5. I just wanted to say that I can relate! Ever since my fifth was born, it's been a real struggle. And this year, we came really close to deciding to send them to school, but eventually decided against it. I second what another poster said about not doing co-op. We are in one this year, but will take off for next year. My plan is to have pretty much no weekly commitments during the school week next year. Being out of the house, even for just part of the day is so disruptive, plus it really zaps my energy sometimes. Instead, I am going to use our freedom to go on outings more suited to us, like visiting with family and friends. We are in a homeschool group that does field trips occasionally throughout the year. I'm really hoping these changes help me feel more in control. We're also going to do more of a year round schedule so that we can take time off when it's best for us through out the year. Ultimately, you'll have to figure out what's best for your family. A seasoned homeschooling mom of 11 gave me some good advice last year when I was just about to lose my mind with homeschooling. She said that homeschooling isn't ideal! A shocking statement really! BUT, in our current time and culture some of us must choose homeschooling because it is the best option. That doesn't mean the next 18 years have to be a misery though. Spend some time figuring out what changes could be good for you and your family. Prioritize. Don't compare to others.
  6. Hello all! This coming school year (which will start in the summer for us, since we school year-round), I will have a 4th, 3rd, and 1st grader. With the 2 older ones, I have been doing SOTW Volume 1, which I'd like to continue doing and have the 1st grader start to join in. I think it will go pretty well. Half way through the year or so, we'll move into Volume 2, which technically is for 2nd grade and up. Should this be a problem? I haven't seen any of the activity pages yet for the 2nd volume. Can anyone give me any insights into what types of pages there are? Will I have to be creative in making it more accessible for him or will there not be a need? Thanks in advance!
  7. We are using Seton Math right now. It's published by Seton Press (Seton educational media). They make a boxed Catholic curriculum. The math program is workbook based, which I normally am not a fan of, but it's been good for my and 8 year olds, as long as I supplement with multiplication.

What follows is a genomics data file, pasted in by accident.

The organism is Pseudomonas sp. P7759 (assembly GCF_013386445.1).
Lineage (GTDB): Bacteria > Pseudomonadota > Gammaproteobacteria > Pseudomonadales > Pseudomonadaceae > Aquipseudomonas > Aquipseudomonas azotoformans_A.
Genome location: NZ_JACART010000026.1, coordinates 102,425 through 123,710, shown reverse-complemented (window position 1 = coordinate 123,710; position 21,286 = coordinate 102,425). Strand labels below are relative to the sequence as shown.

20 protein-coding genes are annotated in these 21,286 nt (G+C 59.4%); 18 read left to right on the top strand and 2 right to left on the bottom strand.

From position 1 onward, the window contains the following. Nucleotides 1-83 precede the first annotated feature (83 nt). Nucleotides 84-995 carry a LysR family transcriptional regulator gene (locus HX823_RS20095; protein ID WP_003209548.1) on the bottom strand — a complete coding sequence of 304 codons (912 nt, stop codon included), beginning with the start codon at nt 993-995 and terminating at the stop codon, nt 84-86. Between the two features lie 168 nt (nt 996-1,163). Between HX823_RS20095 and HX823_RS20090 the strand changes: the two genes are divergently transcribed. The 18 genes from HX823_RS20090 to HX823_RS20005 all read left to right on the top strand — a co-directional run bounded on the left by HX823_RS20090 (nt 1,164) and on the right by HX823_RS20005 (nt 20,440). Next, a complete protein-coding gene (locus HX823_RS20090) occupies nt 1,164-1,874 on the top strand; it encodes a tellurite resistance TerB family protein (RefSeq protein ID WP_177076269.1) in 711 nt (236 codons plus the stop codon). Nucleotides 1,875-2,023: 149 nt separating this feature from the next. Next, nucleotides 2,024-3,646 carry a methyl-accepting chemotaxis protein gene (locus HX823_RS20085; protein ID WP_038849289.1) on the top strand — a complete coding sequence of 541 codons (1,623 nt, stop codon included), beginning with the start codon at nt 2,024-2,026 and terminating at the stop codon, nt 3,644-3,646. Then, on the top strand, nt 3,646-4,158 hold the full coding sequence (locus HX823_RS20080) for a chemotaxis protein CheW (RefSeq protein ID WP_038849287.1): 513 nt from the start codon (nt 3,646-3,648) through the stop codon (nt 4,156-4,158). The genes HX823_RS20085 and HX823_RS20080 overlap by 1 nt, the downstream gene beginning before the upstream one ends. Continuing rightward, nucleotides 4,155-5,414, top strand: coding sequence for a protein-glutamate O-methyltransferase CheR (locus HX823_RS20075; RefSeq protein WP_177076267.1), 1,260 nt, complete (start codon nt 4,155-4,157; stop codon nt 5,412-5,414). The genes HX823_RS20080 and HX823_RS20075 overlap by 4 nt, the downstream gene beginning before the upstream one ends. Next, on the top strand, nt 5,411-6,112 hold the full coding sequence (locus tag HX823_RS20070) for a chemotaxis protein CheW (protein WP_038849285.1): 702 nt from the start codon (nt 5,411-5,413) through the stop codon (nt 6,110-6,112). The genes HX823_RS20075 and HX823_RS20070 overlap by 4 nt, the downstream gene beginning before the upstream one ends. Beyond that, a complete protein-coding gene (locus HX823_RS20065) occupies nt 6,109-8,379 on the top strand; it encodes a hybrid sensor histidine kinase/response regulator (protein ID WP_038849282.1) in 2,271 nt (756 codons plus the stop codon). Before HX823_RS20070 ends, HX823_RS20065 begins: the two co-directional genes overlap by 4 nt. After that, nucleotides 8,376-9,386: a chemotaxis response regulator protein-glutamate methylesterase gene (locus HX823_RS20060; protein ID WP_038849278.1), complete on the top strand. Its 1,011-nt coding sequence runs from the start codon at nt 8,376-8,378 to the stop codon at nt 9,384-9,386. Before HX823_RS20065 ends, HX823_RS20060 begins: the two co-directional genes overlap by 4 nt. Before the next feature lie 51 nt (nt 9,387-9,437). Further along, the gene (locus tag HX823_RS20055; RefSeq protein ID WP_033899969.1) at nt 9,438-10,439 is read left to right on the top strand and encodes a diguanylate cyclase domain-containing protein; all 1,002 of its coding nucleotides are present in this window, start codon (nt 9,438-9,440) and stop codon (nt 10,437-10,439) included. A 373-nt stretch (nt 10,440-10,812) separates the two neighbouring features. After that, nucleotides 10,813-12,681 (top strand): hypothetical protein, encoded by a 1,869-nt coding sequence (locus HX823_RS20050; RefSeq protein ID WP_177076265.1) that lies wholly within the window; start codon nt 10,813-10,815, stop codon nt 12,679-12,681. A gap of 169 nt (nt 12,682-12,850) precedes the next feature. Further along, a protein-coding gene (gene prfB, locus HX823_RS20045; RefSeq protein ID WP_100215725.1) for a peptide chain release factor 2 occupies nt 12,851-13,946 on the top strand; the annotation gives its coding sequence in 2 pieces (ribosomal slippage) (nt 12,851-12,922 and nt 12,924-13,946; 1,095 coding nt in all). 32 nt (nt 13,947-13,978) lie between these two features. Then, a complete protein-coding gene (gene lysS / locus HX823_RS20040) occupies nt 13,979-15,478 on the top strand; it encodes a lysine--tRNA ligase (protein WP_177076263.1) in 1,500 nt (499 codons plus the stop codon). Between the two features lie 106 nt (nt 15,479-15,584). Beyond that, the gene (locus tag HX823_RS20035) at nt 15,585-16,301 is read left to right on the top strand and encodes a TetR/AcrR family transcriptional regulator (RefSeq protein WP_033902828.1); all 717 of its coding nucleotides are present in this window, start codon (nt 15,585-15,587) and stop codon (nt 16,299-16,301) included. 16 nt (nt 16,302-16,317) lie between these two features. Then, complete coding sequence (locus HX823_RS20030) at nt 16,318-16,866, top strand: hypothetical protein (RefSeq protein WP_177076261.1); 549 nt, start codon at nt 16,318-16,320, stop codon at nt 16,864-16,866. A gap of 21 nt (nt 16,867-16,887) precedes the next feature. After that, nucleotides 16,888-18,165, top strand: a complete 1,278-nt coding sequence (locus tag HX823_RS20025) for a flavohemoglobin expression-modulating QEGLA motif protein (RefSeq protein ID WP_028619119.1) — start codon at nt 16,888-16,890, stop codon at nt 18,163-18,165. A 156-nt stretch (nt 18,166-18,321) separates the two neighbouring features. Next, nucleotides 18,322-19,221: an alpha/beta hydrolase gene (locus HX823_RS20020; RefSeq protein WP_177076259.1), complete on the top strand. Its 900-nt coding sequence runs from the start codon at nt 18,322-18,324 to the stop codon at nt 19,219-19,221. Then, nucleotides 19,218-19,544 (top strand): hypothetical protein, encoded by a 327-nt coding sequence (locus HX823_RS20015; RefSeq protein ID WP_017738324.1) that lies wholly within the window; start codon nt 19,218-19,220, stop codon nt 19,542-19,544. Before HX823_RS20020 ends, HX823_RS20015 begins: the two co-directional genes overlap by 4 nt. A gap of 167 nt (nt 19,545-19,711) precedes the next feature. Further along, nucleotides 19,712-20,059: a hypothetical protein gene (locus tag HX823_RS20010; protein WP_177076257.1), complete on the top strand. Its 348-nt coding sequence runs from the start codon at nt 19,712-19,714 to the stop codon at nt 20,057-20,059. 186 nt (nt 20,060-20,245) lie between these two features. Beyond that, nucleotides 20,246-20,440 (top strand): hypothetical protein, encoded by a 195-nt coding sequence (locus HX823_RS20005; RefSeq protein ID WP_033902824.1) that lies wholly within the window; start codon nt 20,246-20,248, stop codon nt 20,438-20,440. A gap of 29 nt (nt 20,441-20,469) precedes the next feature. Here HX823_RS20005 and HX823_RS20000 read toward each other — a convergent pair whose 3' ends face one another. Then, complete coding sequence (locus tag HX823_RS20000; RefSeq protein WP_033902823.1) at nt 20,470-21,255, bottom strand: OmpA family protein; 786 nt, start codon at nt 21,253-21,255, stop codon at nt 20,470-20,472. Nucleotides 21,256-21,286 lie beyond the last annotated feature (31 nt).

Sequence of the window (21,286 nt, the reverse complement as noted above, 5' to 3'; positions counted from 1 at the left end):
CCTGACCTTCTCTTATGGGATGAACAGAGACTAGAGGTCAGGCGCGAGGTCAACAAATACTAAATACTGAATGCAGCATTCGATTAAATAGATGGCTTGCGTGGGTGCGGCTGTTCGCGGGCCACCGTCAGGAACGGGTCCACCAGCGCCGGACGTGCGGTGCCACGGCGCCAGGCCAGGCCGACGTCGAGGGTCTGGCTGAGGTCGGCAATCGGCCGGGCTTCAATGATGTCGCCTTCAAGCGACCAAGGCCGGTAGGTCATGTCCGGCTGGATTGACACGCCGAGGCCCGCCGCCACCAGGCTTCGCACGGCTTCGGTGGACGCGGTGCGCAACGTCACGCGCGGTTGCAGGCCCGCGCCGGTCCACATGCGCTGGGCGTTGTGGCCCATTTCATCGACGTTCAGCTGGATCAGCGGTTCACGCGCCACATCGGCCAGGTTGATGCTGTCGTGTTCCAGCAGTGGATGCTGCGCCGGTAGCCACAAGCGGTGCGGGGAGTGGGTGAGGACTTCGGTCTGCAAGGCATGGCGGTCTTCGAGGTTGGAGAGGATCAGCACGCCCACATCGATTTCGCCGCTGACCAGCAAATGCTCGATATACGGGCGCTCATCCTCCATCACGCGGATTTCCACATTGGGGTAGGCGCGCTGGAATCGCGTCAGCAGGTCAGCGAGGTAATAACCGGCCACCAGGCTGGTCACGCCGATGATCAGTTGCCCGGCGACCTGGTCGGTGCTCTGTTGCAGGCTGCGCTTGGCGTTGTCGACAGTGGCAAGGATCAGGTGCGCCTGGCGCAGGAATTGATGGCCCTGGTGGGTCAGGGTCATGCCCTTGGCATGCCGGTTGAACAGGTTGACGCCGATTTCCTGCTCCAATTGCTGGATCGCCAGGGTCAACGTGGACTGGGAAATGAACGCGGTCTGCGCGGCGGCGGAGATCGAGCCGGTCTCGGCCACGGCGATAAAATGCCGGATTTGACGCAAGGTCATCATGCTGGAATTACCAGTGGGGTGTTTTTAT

8. The Phonics Road Level 3 (this covers phonics, reading, composition, handwriting, vocabulary, spelling) Math: Seton Math 3 plus multiplication drills using flashcards and some other resources we've accumulated History: half of SOTW 1, before moving onto 2. We also listen to an audio book on American history in the car Geography: memorizing states and capitols Science: Memoria Press Astronomy Morning Basket time: prayer, sing a hymn, poetry memorization, and one reading alternating between a faith reading and a classic myth Arts: this would be new for us, by t I'd like to start picture study and composer study (just one at a time) and a weekly hands on art using a book I found on amazon I hope this covers it all. It's definitely a simplified version of TWtM, with some CM influences.
  9. I've been lurking but enjoying reading everyone's plans. Here are ours so far, definitely subject to change :) I should add that everything except his Phonics Road, he will do with his 4th grade brothers, and some of it including the 1st grader too. The Phonics Road, level 2 (this includes spelling, grammar, reading, writing, composition, vocabulary). He'll probably begging level 3 in spring 2018. Seton Math 3 (not 100% decided) SOTW1, continued from this year with his brothers. My goal for this coming year is to have him do more assigned reading in history, using the encyclopedias or other books from the list. For American history/geography, we're listening to the audio book version of This Country of Ours about once a week in the car and I'm having him and his brother work on memorizing states and Capitols and finding them on a map. For science we'll try MP's astronomy For literature: -poetry memorization from The Harp and the Laurel Wreath -me reading from Classic Myths to Read Aloud (twice a week) -a handful of kids classic lit books aloud. We're reading the Crimson Fairy Book now and I'm looking forward to reading Charlotte's Web next :) Faith (each of these will be once a week) -A Life of Our Lord for Children -saints stories (finishing More Once Upon a Time Saints and then moving into another book) -catechism class at church He is reading well himself. He's working his way through Little House in the Big Woods through the PR. In his free time he reads Calvin and Hobbs, Garfield, and library books (I catch him reading the history and battle type books). He isn't quite at the point of wanting to pick up a chapter book and read it to himself yet. Any type of fine arts is new to me, but I am thinking of looping through these three things so we are only working on one at a time: -composer study and picture study from Simply Charlotte Mason (with the goal being of doing 1 of each over the course of the year) -and a hands on but seemingly simple art like this http://www.chalkpastel.com/product/chalk-pastels-art-space/ As for extra activities, I would love to buy a piano and have at home lessons for the kids, but haven't figured it all out yet. We've thought about a sport, but with five kids it's a major ordeal. We'll have to think on it and look around.